Young people should not be permitted to use high-risk lifting machinery such as cranes, lifting accessories and construction site hoists, unless they have had the appropriate level of competence and training. As part of their training, they may use such equipment, providing they are adequately supervised. Adequate supervision should also be provided after training if a young person is considered not sufficiently mature.

The duty to carry out periodic, thorough examinations or inspections of lifting equipment or the planning and supervision of lifting operations, should not be placed on a young person but discharged by a competent adult employee.

Young persons should also not be permitted to use high-risk work equipment (such as abrasive wheels, circular saws, power presses and band saws), apart from during training which is adequately supervised.

The dose limit of ionising radiation should be set at a lower level than that for other employees — doses must not exceed 6mSv in any calendar year.

Exposure to chemical hazards

Many chemical agents can have adverse health effects on young people, although they are typically not considered to be at any greater risk than other employees and control measures currently in place to prevent employee exposure are likely to be sufficient for young people also. Safety data sheets will provide full details on specific agents.

However, a lack of perception of danger may prevent young people from recognising “invisible” or long-term health effects that may take many years to develop. For this reason, specific prohibitions are in place around agents such as lead and asbestos.

Young persons may not be involved with specific lead smelting and refining processes or in lead battery manufacturing process. Exposure to lead alkyls is particularly hazardous and its absorption into the body can produce a rapid toxic effect. Employers should ensure that adequate and proper safeguards are in force to protect the health of any young person employed on storage-tank cleaning work, which could potentially expose them to lead alkyls.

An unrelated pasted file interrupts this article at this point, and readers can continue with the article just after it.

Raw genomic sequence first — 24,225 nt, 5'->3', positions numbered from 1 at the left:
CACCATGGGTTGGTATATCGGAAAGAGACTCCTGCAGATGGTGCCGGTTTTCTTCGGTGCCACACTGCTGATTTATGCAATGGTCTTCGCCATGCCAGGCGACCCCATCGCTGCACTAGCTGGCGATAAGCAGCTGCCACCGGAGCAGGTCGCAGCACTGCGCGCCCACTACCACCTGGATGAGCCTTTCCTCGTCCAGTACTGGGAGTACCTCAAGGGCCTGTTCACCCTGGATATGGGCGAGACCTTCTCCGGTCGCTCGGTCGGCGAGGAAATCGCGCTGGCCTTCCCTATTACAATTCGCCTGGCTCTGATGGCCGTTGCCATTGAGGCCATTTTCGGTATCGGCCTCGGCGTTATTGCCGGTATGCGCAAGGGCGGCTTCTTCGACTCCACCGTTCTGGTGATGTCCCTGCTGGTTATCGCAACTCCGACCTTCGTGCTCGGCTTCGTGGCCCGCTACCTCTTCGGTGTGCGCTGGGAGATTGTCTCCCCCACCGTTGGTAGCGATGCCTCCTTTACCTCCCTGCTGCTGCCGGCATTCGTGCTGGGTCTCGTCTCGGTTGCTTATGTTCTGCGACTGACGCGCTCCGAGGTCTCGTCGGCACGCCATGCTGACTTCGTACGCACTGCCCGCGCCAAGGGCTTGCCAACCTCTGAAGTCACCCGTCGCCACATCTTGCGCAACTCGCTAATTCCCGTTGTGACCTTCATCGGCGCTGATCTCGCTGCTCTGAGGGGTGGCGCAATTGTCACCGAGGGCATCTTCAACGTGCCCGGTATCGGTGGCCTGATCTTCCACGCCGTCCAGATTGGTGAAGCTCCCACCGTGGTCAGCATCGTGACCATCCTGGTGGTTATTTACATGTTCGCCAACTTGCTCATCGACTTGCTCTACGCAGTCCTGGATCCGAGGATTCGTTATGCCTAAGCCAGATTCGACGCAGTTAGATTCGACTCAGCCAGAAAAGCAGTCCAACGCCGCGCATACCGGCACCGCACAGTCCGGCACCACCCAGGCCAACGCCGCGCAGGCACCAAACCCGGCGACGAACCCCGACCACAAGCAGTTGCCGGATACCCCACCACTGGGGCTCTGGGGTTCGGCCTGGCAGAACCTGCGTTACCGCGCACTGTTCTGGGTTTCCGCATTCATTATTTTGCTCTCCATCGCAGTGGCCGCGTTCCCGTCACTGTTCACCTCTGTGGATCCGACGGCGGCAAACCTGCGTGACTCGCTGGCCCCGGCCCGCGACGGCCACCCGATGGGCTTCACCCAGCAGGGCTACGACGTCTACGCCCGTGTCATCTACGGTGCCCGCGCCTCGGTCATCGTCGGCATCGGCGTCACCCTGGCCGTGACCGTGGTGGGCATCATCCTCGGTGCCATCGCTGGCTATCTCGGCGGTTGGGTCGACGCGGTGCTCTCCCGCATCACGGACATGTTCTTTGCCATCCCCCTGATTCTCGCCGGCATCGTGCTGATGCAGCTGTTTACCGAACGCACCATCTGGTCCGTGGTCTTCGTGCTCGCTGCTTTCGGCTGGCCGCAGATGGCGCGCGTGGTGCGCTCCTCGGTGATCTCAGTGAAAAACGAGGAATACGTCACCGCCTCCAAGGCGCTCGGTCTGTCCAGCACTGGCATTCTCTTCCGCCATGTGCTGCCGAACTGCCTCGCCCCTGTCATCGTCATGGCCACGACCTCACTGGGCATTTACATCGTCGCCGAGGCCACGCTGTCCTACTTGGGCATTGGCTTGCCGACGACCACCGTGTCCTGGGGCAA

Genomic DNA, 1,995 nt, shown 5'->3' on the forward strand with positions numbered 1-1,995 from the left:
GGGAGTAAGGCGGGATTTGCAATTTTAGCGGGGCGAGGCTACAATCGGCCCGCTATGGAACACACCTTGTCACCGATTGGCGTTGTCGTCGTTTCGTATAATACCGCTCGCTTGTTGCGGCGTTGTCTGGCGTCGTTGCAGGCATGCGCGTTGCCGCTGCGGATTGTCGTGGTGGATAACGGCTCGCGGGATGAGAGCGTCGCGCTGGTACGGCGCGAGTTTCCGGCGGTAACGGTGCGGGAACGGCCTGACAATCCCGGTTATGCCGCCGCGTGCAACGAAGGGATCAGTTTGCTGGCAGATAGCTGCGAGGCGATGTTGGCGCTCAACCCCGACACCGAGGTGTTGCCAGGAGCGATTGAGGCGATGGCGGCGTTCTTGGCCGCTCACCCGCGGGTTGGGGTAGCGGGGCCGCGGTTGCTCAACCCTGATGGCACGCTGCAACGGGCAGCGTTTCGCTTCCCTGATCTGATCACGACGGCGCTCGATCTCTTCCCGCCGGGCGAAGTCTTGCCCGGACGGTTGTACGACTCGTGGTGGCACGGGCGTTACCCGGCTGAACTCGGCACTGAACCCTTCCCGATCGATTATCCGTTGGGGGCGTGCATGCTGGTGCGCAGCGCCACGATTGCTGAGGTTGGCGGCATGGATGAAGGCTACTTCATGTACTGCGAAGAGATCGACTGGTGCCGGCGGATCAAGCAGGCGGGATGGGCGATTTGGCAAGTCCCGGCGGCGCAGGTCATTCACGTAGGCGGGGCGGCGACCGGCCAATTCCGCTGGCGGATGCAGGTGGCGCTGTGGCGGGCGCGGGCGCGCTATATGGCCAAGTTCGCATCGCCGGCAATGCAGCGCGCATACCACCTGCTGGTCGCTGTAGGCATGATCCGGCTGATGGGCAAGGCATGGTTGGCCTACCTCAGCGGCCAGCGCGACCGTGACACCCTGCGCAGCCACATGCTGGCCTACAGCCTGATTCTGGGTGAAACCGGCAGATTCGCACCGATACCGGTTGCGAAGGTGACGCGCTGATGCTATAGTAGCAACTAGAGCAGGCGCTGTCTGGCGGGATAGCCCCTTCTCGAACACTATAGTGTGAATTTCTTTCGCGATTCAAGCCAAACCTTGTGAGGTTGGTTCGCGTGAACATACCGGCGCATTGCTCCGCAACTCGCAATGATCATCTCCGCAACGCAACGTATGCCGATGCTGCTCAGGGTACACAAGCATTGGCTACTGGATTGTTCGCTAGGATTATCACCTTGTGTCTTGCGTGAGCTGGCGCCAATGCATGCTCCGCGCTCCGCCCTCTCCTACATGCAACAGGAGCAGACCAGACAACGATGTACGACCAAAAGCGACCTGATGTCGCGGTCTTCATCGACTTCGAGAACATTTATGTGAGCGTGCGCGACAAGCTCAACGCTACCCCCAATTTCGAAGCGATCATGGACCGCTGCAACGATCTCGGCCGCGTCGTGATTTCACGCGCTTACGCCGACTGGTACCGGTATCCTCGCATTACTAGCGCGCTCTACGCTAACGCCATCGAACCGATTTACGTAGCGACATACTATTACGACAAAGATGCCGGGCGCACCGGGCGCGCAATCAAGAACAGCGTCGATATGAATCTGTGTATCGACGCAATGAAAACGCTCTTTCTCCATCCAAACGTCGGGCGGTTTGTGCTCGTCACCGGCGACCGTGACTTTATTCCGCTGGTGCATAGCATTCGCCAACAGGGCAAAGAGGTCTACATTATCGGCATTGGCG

Younger people, if routinely exposed to asbestos fibres over time, are at greater risk of developing asbestos-related disease than older workers. This is due to the time it takes for the body to develop symptoms after exposure to asbestos. Similar concerns exist for exposure to silica dust in the construction industry leading to silicosis and other related lung diseases. Employers need to give information about the impact of these risks and the serious potential consequences of exposure to young people in their employment.

Exposure to biological hazards

The Advisory Committee on Dangerous Pathogens recommends that young people do not handle animals infected with biological agents assigned to hazard group 4, ie those that cause severe human disease, pose a serious risk to employees, are likely to spread to the community and that have no effective prophylaxis or treatment available.

Duties of young persons

In turn, employers should inform young persons of their legal responsibilities towards the employer. This means following any safety arrangements implemented for their protection, including attending training sessions and complying with control measures, not acting in a manner that adversely affects their own health and safety and/or the health and safety of anyone else and to report any perceived or real shortcomings in protection levels to their employer.

In conclusion, a key component in managing the health and safety of young persons is the ongoing communication of safety messages and the guidance of mentors/supervisors to reinforce the true level of risk among young people and improving their perceptions of risk through training.